The Brandt line is a visual representation of the ‘north-south divide’, separating the relatively poor continents from the ‘rich North’, which includes parts of Oceania. The line was constructed with a focus on economic development, and has been criticised for both its overgeneralisation, and, more recently, its outdatedness, having been produced in the 1980s.
The line depicts the disparity between broad economic situations in the hemispheres; MEDCs are generally found in the northern hemisphere, whilst poorer nations are, assumedly, predominantly in the southern hemisphere, with continents such as Africa and South America being connotational of underdevelopment. This point in particular has lead to increased uncertainty in the Brandt line’s relevance in the 21st century, as nations previously viewed as less well off have since developed; Brazil, for example, is now classified as a ‘newly industrialised country’, having developed subsequent to the line’s introduction, as evidenced by a sustained spike in its automobile production from the late 1990s.
The Brandt line is useful to some extent, as it provides a simplistic and tangible depiction of global wealth distribution. It successfully categorises the eastern Arab nations as less developed, giving the social development factor of (gender) equality importance over their substantial wealth.
The Brandt line is criticised for generalising not only continents, but also countries. Within Brazil, there is a high rural-urban Gini coefficient, which means that some cities’ CBDs are on the same scale of affluence as many MEDCs. This shows Brazil to have a wealth equality problem, which indicates a low level of development, thereby supporting the Brandt line, which places Brazil in the lower half. However, the converse is true of countries such as the USA, which contains regions with high poverty rates, such as Detroit, where nearly 50% of people have salaries of less than $25,000. This inconsistency in considering regional wealth disparity is evidence for the irrelevance of the Brandt line. It is also criticised for separating all countries into two distinct groups, whereas in reality many countries must fall between ‘MEDC’ and ‘LEDC’. Furthermore, it tends to ignore non-economic factors; Tonga, for example, has a low murder rate, suggesting at least some level of social development.
In conclusion, the Brandt line has never been an accurate representation of development, as it overgeneralises regions on both a national and continental level. Its relevance is only decreasing with time, as previously undeveloped nations industrialise and become economically orientated, even overtaking nations that the Brandt line considers to be MEDCs.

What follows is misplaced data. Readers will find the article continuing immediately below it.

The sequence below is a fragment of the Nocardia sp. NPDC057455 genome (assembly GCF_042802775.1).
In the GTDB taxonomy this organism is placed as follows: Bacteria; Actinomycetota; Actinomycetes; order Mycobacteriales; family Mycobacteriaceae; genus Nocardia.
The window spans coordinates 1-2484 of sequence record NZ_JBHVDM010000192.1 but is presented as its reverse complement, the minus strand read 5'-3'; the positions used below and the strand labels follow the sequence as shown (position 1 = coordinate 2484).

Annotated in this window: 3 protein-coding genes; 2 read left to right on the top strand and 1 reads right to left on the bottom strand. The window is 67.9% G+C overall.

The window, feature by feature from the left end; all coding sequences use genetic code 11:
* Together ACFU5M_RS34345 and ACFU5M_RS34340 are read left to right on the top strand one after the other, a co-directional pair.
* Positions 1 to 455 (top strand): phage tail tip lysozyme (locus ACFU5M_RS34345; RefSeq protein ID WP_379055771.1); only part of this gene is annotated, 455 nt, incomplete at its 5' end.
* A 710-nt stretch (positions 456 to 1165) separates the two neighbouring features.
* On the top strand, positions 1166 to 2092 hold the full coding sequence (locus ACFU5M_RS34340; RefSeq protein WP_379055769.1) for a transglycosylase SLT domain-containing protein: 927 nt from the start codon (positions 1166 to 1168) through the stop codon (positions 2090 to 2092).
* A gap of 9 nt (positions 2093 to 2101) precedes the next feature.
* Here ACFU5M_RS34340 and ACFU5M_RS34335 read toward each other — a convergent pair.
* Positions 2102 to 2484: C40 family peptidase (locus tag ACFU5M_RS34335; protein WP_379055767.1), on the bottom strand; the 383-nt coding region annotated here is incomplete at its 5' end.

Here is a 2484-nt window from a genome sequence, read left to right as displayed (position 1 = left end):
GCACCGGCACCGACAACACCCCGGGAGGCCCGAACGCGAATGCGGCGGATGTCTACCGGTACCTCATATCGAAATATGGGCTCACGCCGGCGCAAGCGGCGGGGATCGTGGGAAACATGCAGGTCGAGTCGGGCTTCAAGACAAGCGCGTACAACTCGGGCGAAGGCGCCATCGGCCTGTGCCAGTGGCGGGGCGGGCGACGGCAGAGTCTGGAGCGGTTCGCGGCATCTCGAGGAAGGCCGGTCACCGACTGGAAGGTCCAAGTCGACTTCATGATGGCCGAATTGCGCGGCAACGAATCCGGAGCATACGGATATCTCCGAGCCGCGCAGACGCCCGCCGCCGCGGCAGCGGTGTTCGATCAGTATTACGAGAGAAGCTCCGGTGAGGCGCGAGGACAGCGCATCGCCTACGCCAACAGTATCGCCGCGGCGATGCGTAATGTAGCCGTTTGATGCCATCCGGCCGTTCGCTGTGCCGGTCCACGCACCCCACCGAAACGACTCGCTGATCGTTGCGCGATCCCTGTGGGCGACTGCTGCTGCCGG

Nellieanna Hay from TEXAS on June 29, 2016:
It's interesting, Tom Groves. I confess I was not aware of this imaginary divisional line, but now that I am, if anyone asks me my opinion about it, I can say, knowledgeably, "Why, yes, it is an interesting supposition, is it not, - as if people are so easily categorized!" Also I had occasion to look up MEDC and appreciate that! Good acronym. Thank you.
I'm reminded of some theory I read about some time in the past, proposing that human development and history have been characterized by development of civilizations and powerful countries arising in the south where physical and climate conditions are easier for pursuing study and art, or are at least less limiting.
But then, after developing lush civilizations, the rulers and people become soft and self-indulgent, so they succumb to more barbaric, ruthless and strong invaders from the north. Eventually, after the invaders conquer to become the rulers and citizens of those settlements, they, too, become entrenched in their easier life-styles, also becoming soft and susceptible to their own excesses and to being conquered by people further north who are still rangy and more virile. And so it goes . . . according to that theory.
Thank you for following me! I shall check in to more of your hubs!
Mel Carriere from Snowbound and down in Northern Colorado on June 01, 2016:
I voted "slightly." People in think tanks get paid a lot of money to come up with these generalizations. Damn I wish I could get one of those jobs. I think this line provides a good general picture, but of course there are going to be exceptions within its boundaries. Great hub.
Mary Wickison from Brazil on May 30, 2016:
I had never heard of this before I read this article.
I live in Brazil and there is a huge divide of wealth and poverty. This however isn't in different states or parts of the country. I have seen a man with a donkey and cart collecting plastics for recycling passed by on the road by a new Range Rover. The gap here is very evident.
Equally in the US, so many are living in poverty therefore the line isn't that accurate.